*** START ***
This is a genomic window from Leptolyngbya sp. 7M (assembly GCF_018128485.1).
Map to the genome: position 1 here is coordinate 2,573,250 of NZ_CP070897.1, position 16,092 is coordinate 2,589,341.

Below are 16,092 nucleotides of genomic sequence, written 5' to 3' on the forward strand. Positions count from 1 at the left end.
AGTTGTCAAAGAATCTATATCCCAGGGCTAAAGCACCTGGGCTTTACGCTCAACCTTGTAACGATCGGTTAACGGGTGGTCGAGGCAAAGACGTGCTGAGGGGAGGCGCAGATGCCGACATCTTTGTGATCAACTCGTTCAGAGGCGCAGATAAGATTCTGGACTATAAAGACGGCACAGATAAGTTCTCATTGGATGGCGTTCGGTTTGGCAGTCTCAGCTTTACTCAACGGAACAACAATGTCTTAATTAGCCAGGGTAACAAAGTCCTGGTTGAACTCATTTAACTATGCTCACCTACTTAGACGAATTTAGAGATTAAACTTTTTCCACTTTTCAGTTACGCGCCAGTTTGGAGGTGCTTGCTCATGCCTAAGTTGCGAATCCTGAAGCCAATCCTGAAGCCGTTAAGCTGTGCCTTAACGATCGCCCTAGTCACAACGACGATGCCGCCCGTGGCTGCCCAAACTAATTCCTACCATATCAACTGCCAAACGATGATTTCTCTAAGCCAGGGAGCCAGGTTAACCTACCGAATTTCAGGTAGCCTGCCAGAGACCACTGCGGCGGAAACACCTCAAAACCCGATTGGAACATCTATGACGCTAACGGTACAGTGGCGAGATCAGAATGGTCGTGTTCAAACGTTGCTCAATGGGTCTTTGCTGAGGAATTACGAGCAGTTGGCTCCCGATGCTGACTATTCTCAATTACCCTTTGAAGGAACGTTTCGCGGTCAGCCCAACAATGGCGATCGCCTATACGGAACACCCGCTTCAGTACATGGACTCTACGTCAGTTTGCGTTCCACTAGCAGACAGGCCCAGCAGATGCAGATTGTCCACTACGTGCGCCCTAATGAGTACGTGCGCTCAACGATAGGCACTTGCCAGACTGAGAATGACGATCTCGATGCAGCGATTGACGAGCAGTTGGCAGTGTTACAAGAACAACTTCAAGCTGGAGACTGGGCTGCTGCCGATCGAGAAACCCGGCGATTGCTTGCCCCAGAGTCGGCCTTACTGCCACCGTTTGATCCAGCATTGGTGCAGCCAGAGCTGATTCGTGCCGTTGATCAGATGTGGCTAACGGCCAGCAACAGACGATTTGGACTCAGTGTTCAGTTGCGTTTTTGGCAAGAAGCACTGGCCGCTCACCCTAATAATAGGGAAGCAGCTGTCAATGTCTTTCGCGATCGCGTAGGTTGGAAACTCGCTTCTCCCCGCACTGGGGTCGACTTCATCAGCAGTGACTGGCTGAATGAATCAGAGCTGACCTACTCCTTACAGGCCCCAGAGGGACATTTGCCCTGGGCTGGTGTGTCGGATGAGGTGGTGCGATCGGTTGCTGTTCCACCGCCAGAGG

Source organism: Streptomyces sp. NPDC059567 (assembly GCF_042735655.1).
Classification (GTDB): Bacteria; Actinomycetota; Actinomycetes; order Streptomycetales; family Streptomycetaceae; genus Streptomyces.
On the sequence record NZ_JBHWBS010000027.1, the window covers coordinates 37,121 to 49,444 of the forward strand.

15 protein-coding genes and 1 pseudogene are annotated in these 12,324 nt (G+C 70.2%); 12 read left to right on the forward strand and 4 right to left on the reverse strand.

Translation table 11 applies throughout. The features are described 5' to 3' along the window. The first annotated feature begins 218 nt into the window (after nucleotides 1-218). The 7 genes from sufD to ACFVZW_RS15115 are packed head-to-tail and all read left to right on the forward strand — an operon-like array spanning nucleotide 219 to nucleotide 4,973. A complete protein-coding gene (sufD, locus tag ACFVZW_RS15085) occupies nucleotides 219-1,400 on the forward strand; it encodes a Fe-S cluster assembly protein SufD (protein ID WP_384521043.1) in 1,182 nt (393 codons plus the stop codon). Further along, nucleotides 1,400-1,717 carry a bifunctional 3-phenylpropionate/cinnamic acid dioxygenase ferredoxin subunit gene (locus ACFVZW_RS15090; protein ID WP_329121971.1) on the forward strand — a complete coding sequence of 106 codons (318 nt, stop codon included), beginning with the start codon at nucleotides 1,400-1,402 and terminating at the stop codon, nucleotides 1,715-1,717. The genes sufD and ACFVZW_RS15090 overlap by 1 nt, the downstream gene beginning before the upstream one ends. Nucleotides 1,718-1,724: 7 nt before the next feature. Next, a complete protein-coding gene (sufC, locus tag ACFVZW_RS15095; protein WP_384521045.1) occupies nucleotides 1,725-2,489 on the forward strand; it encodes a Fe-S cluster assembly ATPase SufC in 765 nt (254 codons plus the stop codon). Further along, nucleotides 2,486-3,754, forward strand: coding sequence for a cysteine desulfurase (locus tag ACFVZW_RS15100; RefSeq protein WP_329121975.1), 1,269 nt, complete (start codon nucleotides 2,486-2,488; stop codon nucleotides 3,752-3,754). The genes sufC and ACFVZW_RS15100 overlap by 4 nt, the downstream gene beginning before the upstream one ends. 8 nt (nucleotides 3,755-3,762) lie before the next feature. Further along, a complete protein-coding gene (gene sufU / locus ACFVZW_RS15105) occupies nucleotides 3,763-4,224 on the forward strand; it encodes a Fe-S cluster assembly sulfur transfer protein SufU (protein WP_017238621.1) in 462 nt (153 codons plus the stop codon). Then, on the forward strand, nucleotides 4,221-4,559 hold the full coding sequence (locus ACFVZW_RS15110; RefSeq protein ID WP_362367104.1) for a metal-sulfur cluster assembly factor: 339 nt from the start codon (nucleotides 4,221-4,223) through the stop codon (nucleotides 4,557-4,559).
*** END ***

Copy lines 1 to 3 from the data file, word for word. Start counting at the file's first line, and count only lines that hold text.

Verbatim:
This is a genomic window from Leptolyngbya sp. 7M (assembly GCF_018128485.1).
Map to the genome: position 1 here is coordinate 2,573,250 of NZ_CP070897.1, position 16,092 is coordinate 2,589,341.

Below are 16,092 nucleotides of genomic sequence, written 5' to 3' on the forward strand. Positions count from 1 at the left end.